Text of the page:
+is that you know where the slackware packages directory is. We'll use
+/root/slackware in the following examples.
+
+
+0. Put your machine in single-user mode:
+ telinit 1
+
+ Note that this is _not_ strictly required, and there have been reports
+ of success remotely upgrading machines that are still in multiuser
+ mode. However, more things can go wrong in multiuser, so especially
+ if you're considering a remote upgrade in multiuser mode, you might
+ want to clone the machine locally so that you can do a test run to
+ uncover any problem areas and come up with workarounds for them.
+
+
+1. Upgrade your package utilities and related tools:
+
+ upgradepkg /root/slackware/a/pkgtools-*.tgz
+ upgradepkg /root/slackware/a/tar-*.tgz
+ installpkg /root/slackware/a/xz-*.tgz
+ upgradepkg /root/slackware/a/findutils-*.txz
+
+
+2. Upgrade your glibc shared libraries. This is important, or things
+ might go haywire during the next part of the upgrade:
+
+ upgradepkg /root/slackware/a/glibc-solibs-*.t?z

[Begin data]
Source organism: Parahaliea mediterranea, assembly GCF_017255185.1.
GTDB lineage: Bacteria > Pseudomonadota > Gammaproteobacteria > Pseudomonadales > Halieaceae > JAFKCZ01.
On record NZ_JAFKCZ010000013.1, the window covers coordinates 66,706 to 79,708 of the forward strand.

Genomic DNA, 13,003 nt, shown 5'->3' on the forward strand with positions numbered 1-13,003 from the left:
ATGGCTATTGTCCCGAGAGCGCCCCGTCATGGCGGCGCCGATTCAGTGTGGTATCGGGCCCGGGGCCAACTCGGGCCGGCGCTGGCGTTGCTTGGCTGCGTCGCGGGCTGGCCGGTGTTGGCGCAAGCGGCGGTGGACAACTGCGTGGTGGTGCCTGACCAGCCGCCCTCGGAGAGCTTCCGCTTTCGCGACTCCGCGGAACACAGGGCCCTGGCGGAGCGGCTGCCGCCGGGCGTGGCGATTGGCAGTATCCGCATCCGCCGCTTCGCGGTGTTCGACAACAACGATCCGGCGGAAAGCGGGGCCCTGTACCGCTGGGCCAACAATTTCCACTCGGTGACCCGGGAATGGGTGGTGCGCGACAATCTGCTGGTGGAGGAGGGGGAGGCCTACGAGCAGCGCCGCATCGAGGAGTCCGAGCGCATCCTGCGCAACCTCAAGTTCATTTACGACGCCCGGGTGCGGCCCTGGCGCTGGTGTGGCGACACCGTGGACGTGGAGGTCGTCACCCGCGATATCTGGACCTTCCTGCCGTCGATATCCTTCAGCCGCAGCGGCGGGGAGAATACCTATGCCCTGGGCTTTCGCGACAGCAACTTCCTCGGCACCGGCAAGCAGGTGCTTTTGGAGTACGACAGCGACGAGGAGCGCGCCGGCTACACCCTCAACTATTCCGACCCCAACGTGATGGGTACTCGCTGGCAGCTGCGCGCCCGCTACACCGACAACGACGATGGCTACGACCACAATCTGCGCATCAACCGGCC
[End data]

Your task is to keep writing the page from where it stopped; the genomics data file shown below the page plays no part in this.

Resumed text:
+
+
+3. Upgrade everything else (and install new packages):
+
+ upgradepkg --install-new /root/slackware/*/*.t?z
+
+ If you wish to upgrade everything except for the KDEI language
+ packs for KDE (these take a lot of space and can be dealt with
+ after the main upgrade more quickly and easily), running this
+ script in the "slackware" directory will do the trick:
+
+ #!/bin/sh
+ for dir in a ap d e f k kde l n t tcl x xap y ; do
+ ( cd $dir ; upgradepkg --install-new *.t?z )
+ done
+
+
+4. Remove obsolete packages. The CHANGES_AND_HINTS.TXT file should have a
+ list of these. You may also wish to go into /var/log/packages and take
+ a look at the package list:
+
+ ls -lt | less
+
+ You may spot some old, obsolete, or discontinued packages. If so,
+ you can remove these using 'removepkg'. This command will get rid of
+ the packages which became obsolete since Slackware 13.0:
+
+ removepkg bluez-libs bluez-utils cupsddk device-mapper epic4 gqview \
+ kdelibs-experimental lbxproxy libgtkhtml liblbxutil libungif \
+ libv4l loadlin mpg321 mplayerthumbs proxymngr xf86-input-citron \
+ xf86-input-elographics xf86-input-fpit xf86-input-hyperpen \
+ xf86-input-mutouch xf86-video-newport xf86-video-xgixp
+
+
+5. Fix your config files. Some of the config files in /etc are going to
+ need your attention. You'll find the new incoming config files on
+ your system with the ".new" extension. You may need to fill these in
+ with information from your old config files and then move them over.
+
+ Feel brave? You can use this little script to install most of the